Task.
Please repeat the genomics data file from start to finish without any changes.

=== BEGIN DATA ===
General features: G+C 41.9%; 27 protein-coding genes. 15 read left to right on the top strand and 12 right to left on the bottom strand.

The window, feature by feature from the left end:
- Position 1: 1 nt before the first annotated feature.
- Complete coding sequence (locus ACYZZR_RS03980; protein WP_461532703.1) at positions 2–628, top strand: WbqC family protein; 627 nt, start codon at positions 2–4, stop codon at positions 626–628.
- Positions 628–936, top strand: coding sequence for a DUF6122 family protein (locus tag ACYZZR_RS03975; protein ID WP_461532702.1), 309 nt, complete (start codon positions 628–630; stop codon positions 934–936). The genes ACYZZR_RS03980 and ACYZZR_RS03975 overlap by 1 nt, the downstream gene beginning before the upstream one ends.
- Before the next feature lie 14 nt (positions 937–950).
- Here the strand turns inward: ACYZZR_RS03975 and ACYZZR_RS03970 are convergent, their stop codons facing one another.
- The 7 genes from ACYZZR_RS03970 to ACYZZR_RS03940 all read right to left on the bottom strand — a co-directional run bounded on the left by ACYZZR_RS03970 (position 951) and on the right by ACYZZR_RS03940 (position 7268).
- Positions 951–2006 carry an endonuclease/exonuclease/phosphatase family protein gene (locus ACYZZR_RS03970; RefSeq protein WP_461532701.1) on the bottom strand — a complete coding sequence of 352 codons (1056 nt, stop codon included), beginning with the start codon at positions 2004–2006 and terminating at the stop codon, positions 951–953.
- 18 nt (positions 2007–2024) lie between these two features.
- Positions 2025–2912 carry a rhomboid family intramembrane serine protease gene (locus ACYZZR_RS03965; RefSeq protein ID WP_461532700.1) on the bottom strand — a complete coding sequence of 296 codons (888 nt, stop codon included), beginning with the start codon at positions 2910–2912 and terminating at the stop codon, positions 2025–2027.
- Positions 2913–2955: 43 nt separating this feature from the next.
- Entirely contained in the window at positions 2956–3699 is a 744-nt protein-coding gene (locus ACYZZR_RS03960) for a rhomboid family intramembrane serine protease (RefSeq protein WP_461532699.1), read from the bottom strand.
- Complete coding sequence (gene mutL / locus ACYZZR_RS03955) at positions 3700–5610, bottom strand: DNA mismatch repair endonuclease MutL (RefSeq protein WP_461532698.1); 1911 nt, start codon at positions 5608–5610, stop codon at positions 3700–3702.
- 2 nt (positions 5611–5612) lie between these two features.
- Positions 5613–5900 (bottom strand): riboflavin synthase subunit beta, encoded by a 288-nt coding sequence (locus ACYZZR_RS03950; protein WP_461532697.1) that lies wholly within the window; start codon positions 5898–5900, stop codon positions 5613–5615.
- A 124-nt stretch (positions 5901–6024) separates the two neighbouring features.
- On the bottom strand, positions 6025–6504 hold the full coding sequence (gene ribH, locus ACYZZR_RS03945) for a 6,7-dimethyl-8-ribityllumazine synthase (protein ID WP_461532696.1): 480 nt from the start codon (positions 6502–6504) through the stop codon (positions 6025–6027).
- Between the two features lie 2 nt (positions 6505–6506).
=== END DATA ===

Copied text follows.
General features: G+C 41.9%; 27 protein-coding genes. 15 read left to right on the top strand and 12 right to left on the bottom strand.

The window, feature by feature from the left end:
- Position 1: 1 nt before the first annotated feature.
- Complete coding sequence (locus ACYZZR_RS03980; protein WP_461532703.1) at positions 2–628, top strand: WbqC family protein; 627 nt, start codon at positions 2–4, stop codon at positions 626–628.
- Positions 628–936, top strand: coding sequence for a DUF6122 family protein (locus tag ACYZZR_RS03975; protein ID WP_461532702.1), 309 nt, complete (start codon positions 628–630; stop codon positions 934–936). The genes ACYZZR_RS03980 and ACYZZR_RS03975 overlap by 1 nt, the downstream gene beginning before the upstream one ends.
- Before the next feature lie 14 nt (positions 937–950).
- Here the strand turns inward: ACYZZR_RS03975 and ACYZZR_RS03970 are convergent, their stop codons facing one another.
- The 7 genes from ACYZZR_RS03970 to ACYZZR_RS03940 all read right to left on the bottom strand — a co-directional run bounded on the left by ACYZZR_RS03970 (position 951) and on the right by ACYZZR_RS03940 (position 7268).
- Positions 951–2006 carry an endonuclease/exonuclease/phosphatase family protein gene (locus ACYZZR_RS03970; RefSeq protein WP_461532701.1) on the bottom strand — a complete coding sequence of 352 codons (1056 nt, stop codon included), beginning with the start codon at positions 2004–2006 and terminating at the stop codon, positions 951–953.
- 18 nt (positions 2007–2024) lie between these two features.
- Positions 2025–2912 carry a rhomboid family intramembrane serine protease gene (locus ACYZZR_RS03965; RefSeq protein ID WP_461532700.1) on the bottom strand — a complete coding sequence of 296 codons (888 nt, stop codon included), beginning with the start codon at positions 2910–2912 and terminating at the stop codon, positions 2025–2027.
- Positions 2913–2955: 43 nt separating this feature from the next.
- Entirely contained in the window at positions 2956–3699 is a 744-nt protein-coding gene (locus ACYZZR_RS03960) for a rhomboid family intramembrane serine protease (RefSeq protein WP_461532699.1), read from the bottom strand.
- Complete coding sequence (gene mutL / locus ACYZZR_RS03955) at positions 3700–5610, bottom strand: DNA mismatch repair endonuclease MutL (RefSeq protein WP_461532698.1); 1911 nt, start codon at positions 5608–5610, stop codon at positions 3700–3702.
- 2 nt (positions 5611–5612) lie between these two features.
- Positions 5613–5900 (bottom strand): riboflavin synthase subunit beta, encoded by a 288-nt coding sequence (locus ACYZZR_RS03950; protein WP_461532697.1) that lies wholly within the window; start codon positions 5898–5900, stop codon positions 5613–5615.
- A 124-nt stretch (positions 5901–6024) separates the two neighbouring features.
- On the bottom strand, positions 6025–6504 hold the full coding sequence (gene ribH, locus ACYZZR_RS03945) for a 6,7-dimethyl-8-ribityllumazine synthase (protein ID WP_461532696.1): 480 nt from the start codon (positions 6502–6504) through the stop codon (positions 6025–6027).
- Between the two features lie 2 nt (positions 6505–6506).